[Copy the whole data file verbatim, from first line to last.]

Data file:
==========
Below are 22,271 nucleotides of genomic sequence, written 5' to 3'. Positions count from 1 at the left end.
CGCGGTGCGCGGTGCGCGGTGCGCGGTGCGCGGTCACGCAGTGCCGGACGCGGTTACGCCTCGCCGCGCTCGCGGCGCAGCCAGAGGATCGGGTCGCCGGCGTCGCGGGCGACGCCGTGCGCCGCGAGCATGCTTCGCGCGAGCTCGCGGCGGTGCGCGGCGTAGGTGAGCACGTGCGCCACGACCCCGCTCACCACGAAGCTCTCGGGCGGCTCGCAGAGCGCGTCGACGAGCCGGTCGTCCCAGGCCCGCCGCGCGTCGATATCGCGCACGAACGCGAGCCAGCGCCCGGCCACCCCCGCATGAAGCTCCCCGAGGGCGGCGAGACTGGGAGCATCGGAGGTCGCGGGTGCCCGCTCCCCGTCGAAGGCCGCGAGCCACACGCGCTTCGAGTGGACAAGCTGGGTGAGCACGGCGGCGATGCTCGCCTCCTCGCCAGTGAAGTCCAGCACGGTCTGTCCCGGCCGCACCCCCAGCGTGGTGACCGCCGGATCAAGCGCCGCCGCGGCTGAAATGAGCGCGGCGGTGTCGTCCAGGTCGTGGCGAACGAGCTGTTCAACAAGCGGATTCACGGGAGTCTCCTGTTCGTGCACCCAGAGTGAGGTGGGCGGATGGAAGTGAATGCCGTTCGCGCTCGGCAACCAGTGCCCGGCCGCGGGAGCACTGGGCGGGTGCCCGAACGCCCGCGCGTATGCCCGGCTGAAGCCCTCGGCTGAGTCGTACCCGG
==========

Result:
Below are 22,271 nucleotides of genomic sequence, written 5' to 3'. Positions count from 1 at the left end.
CGCGGTGCGCGGTGCGCGGTGCGCGGTGCGCGGTCACGCAGTGCCGGACGCGGTTACGCCTCGCCGCGCTCGCGGCGCAGCCAGAGGATCGGGTCGCCGGCGTCGCGGGCGACGCCGTGCGCCGCGAGCATGCTTCGCGCGAGCTCGCGGCGGTGCGCGGCGTAGGTGAGCACGTGCGCCACGACCCCGCTCACCACGAAGCTCTCGGGCGGCTCGCAGAGCGCGTCGACGAGCCGGTCGTCCCAGGCCCGCCGCGCGTCGATATCGCGCACGAACGCGAGCCAGCGCCCGGCCACCCCCGCATGAAGCTCCCCGAGGGCGGCGAGACTGGGAGCATCGGAGGTCGCGGGTGCCCGCTCCCCGTCGAAGGCCGCGAGCCACACGCGCTTCGAGTGGACAAGCTGGGTGAGCACGGCGGCGATGCTCGCCTCCTCGCCAGTGAAGTCCAGCACGGTCTGTCCCGGCCGCACCCCCAGCGTGGTGACCGCCGGATCAAGCGCCGCCGCGGCTGAAATGAGCGCGGCGGTGTCGTCCAGGTCGTGGCGAACGAGCTGTTCAACAAGCGGATTCACGGGAGTCTCCTGTTCGTGCACCCAGAGTGAGGTGGGCGGATGGAAGTGAATGCCGTTCGCGCTCGGCAACCAGTGCCCGGCCGCGGGAGCACTGGGCGGGTGCCCGAACGCCCGCGCGTATGCCCGGCTGAAGCCCTCGGCTGAGTCGTACCCGG